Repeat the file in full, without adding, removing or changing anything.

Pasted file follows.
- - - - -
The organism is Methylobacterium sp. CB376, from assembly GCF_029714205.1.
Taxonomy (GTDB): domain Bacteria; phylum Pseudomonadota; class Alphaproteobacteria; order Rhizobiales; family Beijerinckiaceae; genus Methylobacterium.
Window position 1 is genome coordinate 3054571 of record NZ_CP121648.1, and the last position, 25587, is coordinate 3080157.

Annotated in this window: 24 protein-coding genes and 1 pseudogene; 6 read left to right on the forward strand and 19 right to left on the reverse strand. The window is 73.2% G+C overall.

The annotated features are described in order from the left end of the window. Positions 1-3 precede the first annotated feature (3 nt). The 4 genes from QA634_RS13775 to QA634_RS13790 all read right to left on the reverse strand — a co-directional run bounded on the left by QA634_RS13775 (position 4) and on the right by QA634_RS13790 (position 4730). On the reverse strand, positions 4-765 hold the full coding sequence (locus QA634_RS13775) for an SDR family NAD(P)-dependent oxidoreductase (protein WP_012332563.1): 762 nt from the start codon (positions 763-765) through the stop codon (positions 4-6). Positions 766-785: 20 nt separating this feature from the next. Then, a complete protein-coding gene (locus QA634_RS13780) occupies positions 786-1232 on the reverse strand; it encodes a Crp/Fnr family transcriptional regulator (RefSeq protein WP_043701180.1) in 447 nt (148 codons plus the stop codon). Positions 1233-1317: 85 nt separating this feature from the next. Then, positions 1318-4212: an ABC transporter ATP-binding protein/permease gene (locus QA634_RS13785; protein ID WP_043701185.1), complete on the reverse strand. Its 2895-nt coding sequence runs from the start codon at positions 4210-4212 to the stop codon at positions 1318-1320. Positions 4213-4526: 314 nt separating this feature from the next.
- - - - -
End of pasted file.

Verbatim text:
The organism is Methylobacterium sp. CB376, from assembly GCF_029714205.1.
Taxonomy (GTDB): domain Bacteria; phylum Pseudomonadota; class Alphaproteobacteria; order Rhizobiales; family Beijerinckiaceae; genus Methylobacterium.
Window position 1 is genome coordinate 3054571 of record NZ_CP121648.1, and the last position, 25587, is coordinate 3080157.

Annotated in this window: 24 protein-coding genes and 1 pseudogene; 6 read left to right on the forward strand and 19 right to left on the reverse strand. The window is 73.2% G+C overall.

The annotated features are described in order from the left end of the window. Positions 1-3 precede the first annotated feature (3 nt). The 4 genes from QA634_RS13775 to QA634_RS13790 all read right to left on the reverse strand — a co-directional run bounded on the left by QA634_RS13775 (position 4) and on the right by QA634_RS13790 (position 4730). On the reverse strand, positions 4-765 hold the full coding sequence (locus QA634_RS13775) for an SDR family NAD(P)-dependent oxidoreductase (protein WP_012332563.1): 762 nt from the start codon (positions 763-765) through the stop codon (positions 4-6). Positions 766-785: 20 nt separating this feature from the next. Then, a complete protein-coding gene (locus QA634_RS13780) occupies positions 786-1232 on the reverse strand; it encodes a Crp/Fnr family transcriptional regulator (RefSeq protein WP_043701180.1) in 447 nt (148 codons plus the stop codon). Positions 1233-1317: 85 nt separating this feature from the next. Then, positions 1318-4212: an ABC transporter ATP-binding protein/permease gene (locus QA634_RS13785; protein ID WP_043701185.1), complete on the reverse strand. Its 2895-nt coding sequence runs from the start codon at positions 4210-4212 to the stop codon at positions 1318-1320. Positions 4213-4526: 314 nt separating this feature from the next.